A growing number of American women are getting plastic surgery to enhance their behinds. But with the costs running into the thousands of dollars, many are choosing cheap, illegal and life-threatening backstreet procedures.
She did it because she thought she'd look better, and be more desirable.
But getting injections for a bigger behind was the biggest mistake Natalie Johnson ever made.
At her home in a Miami suburb, she shows me pictures of her scarred body, bruised and blackened from decaying tissue.
"I didn't need it, I was perfect without it," she says. "I was in a lifestyle where I felt if I had a big old butt, I could make more money."
The pain she has to endure is so severe that it is hard for her to sit down for too long. Johnson relies on her nine-year-old daughter to help with the most basic of tasks.
Johnson was working as an exotic dancer when she met someone claiming to be a doctor who offered to perform a buttocks-enhancement procedure at a fraction of the price of a registered surgeon.
It did not seem out of the ordinary. Other friends had it done and plenty of young women in Miami desire a larger behind to look like the dancers in music videos, Johnson says.
She says a man named O'Neal Morris came to her house wearing white scrubs - "looking professional" - and injected a substance into her behind using plastic syringe.
At first the results were good: a firmer, rounder rear, bringing her closer to her goal of a "Coca-Cola bottle-shaped body".
She had two more rounds of treatment. Soon after, the problems began.
"It started making me really, really sick. I noticed it was starting to disintegrate and my butt turned wrinkly," she says.
Surgical attention to the backside is on the rise. In 2013:
• 2,438 people got a buttock lift, an 80% increase over 2000.
• 7,281 people received a "lower body lift", which includes shaping the buttocks, thighs, hips and abdomen. That represents 3,417% increase over 2000 and the biggest growth measured by the American Society of Plastic Surgeons.
• 942 people got buttock implants, compared with 858 in 2012. Rates were not measured in 2000.
• 9,993 people in the US got a buttock augmentation with fat grafting, compared with 8,654 in 2012.
"I was getting dizzy, and feeling fatigued."
On one occasion Johnson was rushed to hospital after she stopped breathing.
Morris began a one-year jail sentence in January for practising medicine without a licence.
Women who came forward during the trial said Morris, who is not a qualified doctor, had injected them with a range of substances including cement, superglue and tyre sealant.
The Federal Bureau of Investigations says the numbers of cases of people posing as fake doctors to perform this kind of treatment are on the rise, especially in Florida, New York, California and Texas.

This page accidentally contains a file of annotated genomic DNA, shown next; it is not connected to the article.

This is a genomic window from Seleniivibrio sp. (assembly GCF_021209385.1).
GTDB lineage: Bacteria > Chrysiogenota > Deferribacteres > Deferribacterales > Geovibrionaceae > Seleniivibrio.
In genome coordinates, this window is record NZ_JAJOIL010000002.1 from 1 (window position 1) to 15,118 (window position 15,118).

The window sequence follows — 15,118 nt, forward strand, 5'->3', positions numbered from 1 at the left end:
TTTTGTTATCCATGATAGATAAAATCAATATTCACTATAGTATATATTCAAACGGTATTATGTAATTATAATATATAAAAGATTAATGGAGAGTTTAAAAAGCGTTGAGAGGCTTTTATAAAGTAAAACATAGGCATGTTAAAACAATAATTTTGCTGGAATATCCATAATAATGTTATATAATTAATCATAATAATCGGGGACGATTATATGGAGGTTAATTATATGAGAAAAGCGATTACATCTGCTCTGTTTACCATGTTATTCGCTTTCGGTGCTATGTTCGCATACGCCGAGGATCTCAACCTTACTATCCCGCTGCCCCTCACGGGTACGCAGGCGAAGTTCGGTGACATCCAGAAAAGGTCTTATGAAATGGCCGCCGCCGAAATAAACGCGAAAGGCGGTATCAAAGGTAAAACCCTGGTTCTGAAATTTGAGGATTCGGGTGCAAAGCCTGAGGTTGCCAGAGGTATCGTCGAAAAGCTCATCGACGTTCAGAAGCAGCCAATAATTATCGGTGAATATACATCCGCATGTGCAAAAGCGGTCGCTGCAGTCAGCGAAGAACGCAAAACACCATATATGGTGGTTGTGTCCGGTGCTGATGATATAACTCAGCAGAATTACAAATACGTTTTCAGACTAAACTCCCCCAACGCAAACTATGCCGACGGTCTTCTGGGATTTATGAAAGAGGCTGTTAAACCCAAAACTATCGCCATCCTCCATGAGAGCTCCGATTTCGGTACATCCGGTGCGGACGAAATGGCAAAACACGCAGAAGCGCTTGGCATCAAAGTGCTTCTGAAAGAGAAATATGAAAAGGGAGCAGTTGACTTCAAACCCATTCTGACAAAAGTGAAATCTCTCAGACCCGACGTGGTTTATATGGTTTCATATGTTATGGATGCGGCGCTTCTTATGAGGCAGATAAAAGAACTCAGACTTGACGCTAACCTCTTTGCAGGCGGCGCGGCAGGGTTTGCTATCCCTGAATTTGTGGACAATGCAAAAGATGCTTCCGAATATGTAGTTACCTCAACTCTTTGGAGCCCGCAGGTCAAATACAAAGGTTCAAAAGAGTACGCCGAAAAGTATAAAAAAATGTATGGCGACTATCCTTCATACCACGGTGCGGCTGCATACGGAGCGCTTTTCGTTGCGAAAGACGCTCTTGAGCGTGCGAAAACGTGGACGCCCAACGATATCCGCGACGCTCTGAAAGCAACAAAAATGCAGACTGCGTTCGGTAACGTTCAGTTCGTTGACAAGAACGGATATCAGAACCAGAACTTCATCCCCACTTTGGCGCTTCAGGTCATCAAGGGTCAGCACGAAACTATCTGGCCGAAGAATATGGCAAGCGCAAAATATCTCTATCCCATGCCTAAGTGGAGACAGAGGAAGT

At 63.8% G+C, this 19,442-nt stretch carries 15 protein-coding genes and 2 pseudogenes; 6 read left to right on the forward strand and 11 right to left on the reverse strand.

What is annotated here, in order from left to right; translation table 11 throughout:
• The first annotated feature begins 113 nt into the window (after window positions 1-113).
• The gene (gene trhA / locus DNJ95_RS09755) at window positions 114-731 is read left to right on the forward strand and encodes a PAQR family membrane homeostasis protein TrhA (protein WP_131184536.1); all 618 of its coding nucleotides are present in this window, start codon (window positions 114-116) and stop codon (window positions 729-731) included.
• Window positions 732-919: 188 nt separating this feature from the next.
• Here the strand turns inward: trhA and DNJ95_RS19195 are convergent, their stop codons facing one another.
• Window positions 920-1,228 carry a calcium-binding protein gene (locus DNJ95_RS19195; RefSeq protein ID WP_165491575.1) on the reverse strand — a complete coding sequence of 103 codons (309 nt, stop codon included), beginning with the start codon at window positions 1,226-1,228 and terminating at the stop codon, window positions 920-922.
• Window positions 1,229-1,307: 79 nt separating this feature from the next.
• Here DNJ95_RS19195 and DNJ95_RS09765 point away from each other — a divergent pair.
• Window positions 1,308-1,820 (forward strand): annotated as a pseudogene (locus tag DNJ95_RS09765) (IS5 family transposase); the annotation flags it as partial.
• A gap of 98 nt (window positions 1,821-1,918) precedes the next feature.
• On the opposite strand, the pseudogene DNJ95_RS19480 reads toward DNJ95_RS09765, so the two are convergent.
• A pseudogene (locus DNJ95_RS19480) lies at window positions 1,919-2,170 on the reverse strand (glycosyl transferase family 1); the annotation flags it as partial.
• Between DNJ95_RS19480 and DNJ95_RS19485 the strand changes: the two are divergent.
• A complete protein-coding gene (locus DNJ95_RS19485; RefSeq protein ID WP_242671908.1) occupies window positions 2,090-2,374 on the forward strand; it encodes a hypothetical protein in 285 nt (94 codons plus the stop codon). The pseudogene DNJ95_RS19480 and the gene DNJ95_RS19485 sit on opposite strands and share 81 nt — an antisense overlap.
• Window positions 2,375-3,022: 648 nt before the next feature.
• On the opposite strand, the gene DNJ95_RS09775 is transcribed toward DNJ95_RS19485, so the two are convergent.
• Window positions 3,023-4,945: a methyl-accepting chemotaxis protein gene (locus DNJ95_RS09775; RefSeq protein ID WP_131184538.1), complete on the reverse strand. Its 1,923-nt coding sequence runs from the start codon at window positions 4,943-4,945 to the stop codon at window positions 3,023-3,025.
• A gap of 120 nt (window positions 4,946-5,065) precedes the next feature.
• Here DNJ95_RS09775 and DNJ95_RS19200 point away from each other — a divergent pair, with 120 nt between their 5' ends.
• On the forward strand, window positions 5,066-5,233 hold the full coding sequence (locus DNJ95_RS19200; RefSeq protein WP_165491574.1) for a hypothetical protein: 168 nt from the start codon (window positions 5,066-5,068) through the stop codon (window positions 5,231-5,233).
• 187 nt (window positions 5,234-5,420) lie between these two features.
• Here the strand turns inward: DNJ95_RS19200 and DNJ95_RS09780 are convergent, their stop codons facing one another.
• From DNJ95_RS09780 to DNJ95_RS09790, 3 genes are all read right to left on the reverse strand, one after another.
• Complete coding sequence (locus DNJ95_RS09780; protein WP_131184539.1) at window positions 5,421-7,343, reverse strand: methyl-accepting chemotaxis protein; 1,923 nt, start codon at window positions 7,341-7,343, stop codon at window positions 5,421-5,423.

At his surgery in a Miami suburb, Dr Alberto Gallerani shows me vials containing things he has pulled out of patients' buttocks, including olive oil and super glue.
A certified plastic surgeon, Gallerani has been treating Johnson and hundreds of other women and men who come to him for corrective surgery after botched procedures.
He shows me photos of what can go wrong. They are too horrific to post online, but in some cases the skin has changed colour and is badly scarred. Other more extreme images show how the body has become severely disfigured.
Gallerani says in many cases the symptoms can take several years to appear.
"What many of the people doing this don't realise is, they're putting a ticking time bomb in their body," he says.
He says he gets 100 calls a week from people asking for help.
Buttocks are an increasing target for surgical enhancement. In 2013, the numbers for this procedure doubled over the previous year, according to the American Association of Aesthetic Plastic Surgeons. It costs thousands of dollars to get it done properly, which is why many women are opting for cheaper, unregulated methods.
Hip-hop culture celebrates a larger rear, and the pressure on women to have a bigger behind is huge, says Tee Ali, a London-based casting agent.
His client and friend, 20-year-old Claudia Aderotimi, died in 2011 after she flew from London to Philadelphia to get injections from a woman she met online. Doctors believe the illegal silicone shots spread to her organs, killing her. The person accused of administering the procedure is due in court next year.
Ali says Aderotimi believed a bigger behind would help her make it in the music industry.
"When girls go out and one of them has a big rear, she gets all the attention. She'll get everything, free lifts, free drinks," he says. "It's well known, girls with bigger bums have more attention and they have big jobs and they're more in demand."
Ali says young women to whom he has spoken are afraid to discuss the issue openly, and won't admit they might want to get surgery in the first place, which also drives many to underground procedures. He says many women fly to the US to get the injections because they are harder to find in the UK.
Tragically, Aderotimi is not alive to warn others of the dangers, but Johnson believes by sharing her story she can save others from the same fate.
"Stick with what God gave you," she says.
"I tell girls, if it ain't broke don't fix it. You are beautiful the way you are."